The phenomenon of soil dilatancy is the key to the characterising the strength and deformation of soils. The best known are the Rowe [10, 11] and Bolton  stress–dilatancy relationships for granular soils. Similarly, the dilatancy equations of Cam-clay and Modified Cam-clay  models are known for remoulded and normally consolidated clay. For structured and highly overconsolidated clays, however, the Cam-clay model’s stress–dilatancy relationships should be modified. By differentiating the plastic potential functions of the classical elasto-plastic model, various stress–plastic dilatancy relationships can be obtained . Szypcio  developed a general stress–plastic dilatancy relationship for soils based on the Frictional State Concept (FSC). The linear general stress–plastic dilatancy relationship defined by the critical frictional state angle (
In this paper, the stress–plastic dilatancy behaviour of Fujinomori clay during drained triaxial tests will be analysed. Data from drained TXC and TXE tests conducted by Nakai and Hinokio  with various OCRs and different stress paths conducted by Nakai and Matsuoka  will be taken for analysis. The influence of OCR and stress path on the stress–plastic dilatancy behaviour will be presented.
The general stress ratio–plastic dilatancy equation of the FSC  is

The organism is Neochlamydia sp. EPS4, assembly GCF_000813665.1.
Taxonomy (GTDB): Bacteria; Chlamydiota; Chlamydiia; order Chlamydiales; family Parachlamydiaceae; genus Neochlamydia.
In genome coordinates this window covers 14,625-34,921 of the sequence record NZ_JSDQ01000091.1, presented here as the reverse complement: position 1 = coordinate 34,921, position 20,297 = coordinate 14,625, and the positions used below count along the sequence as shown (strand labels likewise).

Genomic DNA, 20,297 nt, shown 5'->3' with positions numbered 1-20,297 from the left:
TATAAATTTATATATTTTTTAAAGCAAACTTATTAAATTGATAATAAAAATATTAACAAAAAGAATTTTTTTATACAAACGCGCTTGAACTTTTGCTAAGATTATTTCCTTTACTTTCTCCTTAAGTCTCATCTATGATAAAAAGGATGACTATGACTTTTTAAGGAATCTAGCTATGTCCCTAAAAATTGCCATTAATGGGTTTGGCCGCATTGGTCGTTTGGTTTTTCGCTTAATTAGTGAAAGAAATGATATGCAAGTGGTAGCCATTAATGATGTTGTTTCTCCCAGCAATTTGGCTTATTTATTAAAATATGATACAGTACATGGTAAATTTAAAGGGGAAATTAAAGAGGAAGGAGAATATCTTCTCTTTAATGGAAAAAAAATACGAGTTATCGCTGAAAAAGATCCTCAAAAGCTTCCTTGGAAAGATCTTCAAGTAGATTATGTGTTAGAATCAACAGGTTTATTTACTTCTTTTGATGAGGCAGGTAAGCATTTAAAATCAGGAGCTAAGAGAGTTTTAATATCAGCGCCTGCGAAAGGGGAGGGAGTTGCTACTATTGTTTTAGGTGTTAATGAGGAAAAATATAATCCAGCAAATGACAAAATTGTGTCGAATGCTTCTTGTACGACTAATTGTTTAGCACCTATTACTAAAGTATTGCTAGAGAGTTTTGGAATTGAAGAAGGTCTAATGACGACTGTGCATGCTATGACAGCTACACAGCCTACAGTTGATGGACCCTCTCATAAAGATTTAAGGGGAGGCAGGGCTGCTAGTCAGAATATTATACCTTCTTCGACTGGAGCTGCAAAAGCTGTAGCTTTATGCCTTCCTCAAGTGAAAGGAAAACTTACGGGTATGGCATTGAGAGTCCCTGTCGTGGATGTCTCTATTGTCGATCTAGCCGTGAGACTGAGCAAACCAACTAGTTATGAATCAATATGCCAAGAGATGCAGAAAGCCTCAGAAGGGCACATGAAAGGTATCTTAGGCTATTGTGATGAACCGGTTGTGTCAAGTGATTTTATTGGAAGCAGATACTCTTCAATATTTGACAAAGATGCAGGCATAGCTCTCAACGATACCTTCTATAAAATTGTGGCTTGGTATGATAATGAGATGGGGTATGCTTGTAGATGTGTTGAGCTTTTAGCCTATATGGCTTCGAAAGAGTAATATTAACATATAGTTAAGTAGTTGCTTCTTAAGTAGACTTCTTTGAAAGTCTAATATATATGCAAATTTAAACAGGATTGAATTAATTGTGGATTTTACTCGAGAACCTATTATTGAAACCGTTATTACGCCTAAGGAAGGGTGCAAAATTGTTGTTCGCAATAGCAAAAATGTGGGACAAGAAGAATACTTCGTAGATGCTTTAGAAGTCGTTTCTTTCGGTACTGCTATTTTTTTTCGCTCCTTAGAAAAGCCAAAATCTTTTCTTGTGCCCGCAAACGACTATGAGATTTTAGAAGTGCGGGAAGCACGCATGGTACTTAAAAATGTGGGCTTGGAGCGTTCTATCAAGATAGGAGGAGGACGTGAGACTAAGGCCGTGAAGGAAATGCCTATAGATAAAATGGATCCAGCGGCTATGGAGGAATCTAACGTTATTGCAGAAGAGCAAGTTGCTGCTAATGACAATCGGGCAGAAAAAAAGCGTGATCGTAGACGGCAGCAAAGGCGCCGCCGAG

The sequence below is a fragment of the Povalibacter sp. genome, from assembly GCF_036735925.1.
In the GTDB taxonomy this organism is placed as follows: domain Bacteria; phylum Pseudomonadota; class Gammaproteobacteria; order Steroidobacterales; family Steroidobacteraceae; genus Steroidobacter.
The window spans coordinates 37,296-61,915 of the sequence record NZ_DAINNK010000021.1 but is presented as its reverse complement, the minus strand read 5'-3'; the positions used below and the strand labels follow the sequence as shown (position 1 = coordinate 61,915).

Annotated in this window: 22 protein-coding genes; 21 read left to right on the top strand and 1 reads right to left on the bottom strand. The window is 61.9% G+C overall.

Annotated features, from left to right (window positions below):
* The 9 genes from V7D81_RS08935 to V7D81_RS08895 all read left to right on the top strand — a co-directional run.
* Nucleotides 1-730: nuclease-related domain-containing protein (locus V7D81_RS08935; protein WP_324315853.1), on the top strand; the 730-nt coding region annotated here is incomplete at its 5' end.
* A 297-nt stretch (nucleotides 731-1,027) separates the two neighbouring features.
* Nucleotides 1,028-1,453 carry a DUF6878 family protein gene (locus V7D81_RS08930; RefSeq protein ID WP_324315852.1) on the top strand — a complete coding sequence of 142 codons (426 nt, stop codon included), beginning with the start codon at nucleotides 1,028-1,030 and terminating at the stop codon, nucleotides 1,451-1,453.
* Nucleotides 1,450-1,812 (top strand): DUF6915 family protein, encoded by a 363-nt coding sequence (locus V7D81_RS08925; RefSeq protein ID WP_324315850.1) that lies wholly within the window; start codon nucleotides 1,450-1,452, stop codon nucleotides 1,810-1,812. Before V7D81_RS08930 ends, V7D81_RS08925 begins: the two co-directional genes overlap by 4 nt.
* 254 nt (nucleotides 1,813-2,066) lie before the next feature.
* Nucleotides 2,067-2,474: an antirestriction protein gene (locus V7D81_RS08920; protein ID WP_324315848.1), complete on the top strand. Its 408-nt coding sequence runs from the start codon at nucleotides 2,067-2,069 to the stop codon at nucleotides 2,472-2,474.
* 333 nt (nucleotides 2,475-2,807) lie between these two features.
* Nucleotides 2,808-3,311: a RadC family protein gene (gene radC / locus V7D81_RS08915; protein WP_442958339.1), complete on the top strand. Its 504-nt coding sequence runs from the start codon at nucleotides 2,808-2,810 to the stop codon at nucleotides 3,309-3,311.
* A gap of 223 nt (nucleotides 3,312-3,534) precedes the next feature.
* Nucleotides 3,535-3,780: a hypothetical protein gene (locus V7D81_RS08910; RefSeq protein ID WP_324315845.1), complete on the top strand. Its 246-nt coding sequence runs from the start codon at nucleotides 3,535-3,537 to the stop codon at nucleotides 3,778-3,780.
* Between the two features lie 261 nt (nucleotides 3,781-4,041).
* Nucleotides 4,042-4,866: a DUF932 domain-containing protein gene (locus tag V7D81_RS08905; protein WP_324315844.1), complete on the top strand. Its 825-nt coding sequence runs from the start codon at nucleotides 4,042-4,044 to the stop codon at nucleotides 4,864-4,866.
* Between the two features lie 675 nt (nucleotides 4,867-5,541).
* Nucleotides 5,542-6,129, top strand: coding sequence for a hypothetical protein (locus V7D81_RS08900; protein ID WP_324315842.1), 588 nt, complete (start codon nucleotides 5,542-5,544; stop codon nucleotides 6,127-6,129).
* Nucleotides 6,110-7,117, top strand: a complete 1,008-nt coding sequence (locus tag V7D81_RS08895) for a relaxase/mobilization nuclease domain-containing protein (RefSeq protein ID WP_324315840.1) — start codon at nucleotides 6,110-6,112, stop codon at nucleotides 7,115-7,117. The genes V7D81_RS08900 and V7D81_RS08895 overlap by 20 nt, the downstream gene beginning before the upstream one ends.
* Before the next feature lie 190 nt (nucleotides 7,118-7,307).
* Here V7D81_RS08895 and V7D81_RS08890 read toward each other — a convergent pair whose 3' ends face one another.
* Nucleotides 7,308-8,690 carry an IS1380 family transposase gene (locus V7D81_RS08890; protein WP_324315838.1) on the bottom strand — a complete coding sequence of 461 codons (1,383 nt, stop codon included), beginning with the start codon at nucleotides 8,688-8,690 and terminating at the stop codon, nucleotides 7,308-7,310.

For drained TXC,
For drained TXE,
For TXC and TXE,
For drained TXC, the dilatancy equation of the Cam-clay model is 
The results of drained triaxial tests of Fujinomori clay conducted by Nakai and Hinokio  and Nakai and Matsuoka  will be analysed. Specimens for tests were prepared by mixing natural Fujinomori clay (
The samples prepared in this way were consolidated isotropically to the pressure
High-degree polynomials were used to segmentally approximate the relationships
The behaviour of the remoulded Fujinomori clay under different OCRs during drained TXC is shown in Figure 1. On the basis of the experimental results  of the relationship between the stress ratio and the shear strain (Fig. 1a) and of the volumetric strain and the shear strain (Fig. 1b), the relationship between the stress ratio and plastic dilatancy was calculated (Fig. 1c).
The behaviour of clay during shear is highly dependent on OCR. For OCR = 1 and 2, contractive behaviour and for OCR = 4 and 8, dilative behaviour are observed. In all tests, plastic strains (
The behaviour of Fujinomori clay in the drained TXE tests is shown in Figure 2.
As in the case of TXC, the relationships
The influence of the stress path on the behaviour of remoulded Fujinomori clay in drained TXC and TXE was studied by Nakai and Matsuoka . The TXC and TXE tests were carried out for stress paths σ′3 - constant,
Linear approximations of the stress to plastic dilatancy ratio in different shearing stages are described by Equation (1) with the critical frictional state angle
OCR and stress path significantly influence the shearing behaviour of the remoulded clay.
The general dilatancy equation of FSC can be used to describe the behaviour of the stress–plastic dilatancy relationships of soils during shearing.
The Cam-clay model dilatancy equation describes well the stress–dilatancy behaviour only for remoulded, normally consolidated clay loaded under a constant mean pressure stress path.
DFS independent of OCR and stress paths are very characteristic states of soil behaviour during shear.
The points representing DFS lie on the friction state line defined in the
The relationships between stress and plastic dilatancy, although rarely presented in the literature, are important for a full understanding of the behaviour of clay during shearing.
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